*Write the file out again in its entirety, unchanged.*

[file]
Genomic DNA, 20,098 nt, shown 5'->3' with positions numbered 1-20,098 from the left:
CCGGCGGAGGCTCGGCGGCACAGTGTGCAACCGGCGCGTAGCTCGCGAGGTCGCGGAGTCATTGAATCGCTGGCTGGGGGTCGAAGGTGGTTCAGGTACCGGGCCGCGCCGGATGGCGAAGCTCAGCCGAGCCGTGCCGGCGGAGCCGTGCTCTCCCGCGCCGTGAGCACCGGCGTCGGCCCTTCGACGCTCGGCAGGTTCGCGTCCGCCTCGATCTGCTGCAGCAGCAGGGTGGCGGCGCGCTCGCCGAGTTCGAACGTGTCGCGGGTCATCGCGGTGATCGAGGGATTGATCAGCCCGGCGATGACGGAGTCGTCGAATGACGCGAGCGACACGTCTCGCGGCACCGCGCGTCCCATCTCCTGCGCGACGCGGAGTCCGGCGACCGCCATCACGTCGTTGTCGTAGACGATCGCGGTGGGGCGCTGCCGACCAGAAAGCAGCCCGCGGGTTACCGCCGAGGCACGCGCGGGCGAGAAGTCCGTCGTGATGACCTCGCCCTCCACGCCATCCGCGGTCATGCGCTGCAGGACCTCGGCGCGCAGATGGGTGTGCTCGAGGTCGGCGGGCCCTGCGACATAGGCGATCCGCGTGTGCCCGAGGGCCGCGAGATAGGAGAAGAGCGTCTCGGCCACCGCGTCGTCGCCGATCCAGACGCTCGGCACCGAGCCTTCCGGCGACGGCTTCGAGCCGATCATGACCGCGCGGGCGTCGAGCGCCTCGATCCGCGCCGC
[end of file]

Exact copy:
Genomic DNA, 20,098 nt, shown 5'->3' with positions numbered 1-20,098 from the left:
CCGGCGGAGGCTCGGCGGCACAGTGTGCAACCGGCGCGTAGCTCGCGAGGTCGCGGAGTCATTGAATCGCTGGCTGGGGGTCGAAGGTGGTTCAGGTACCGGGCCGCGCCGGATGGCGAAGCTCAGCCGAGCCGTGCCGGCGGAGCCGTGCTCTCCCGCGCCGTGAGCACCGGCGTCGGCCCTTCGACGCTCGGCAGGTTCGCGTCCGCCTCGATCTGCTGCAGCAGCAGGGTGGCGGCGCGCTCGCCGAGTTCGAACGTGTCGCGGGTCATCGCGGTGATCGAGGGATTGATCAGCCCGGCGATGACGGAGTCGTCGAATGACGCGAGCGACACGTCTCGCGGCACCGCGCGTCCCATCTCCTGCGCGACGCGGAGTCCGGCGACCGCCATCACGTCGTTGTCGTAGACGATCGCGGTGGGGCGCTGCCGACCAGAAAGCAGCCCGCGGGTTACCGCCGAGGCACGCGCGGGCGAGAAGTCCGTCGTGATGACCTCGCCCTCCACGCCATCCGCGGTCATGCGCTGCAGGACCTCGGCGCGCAGATGGGTGTGCTCGAGGTCGGCGGGCCCTGCGACATAGGCGATCCGCGTGTGCCCGAGGGCCGCGAGATAGGAGAAGAGCGTCTCGGCCACCGCGTCGTCGCCGATCCAGACGCTCGGCACCGAGCCTTCCGGCGACGGCTTCGAGCCGATCATGACCGCGCGGGCGTCGAGCGCCTCGATCCGCGCCGC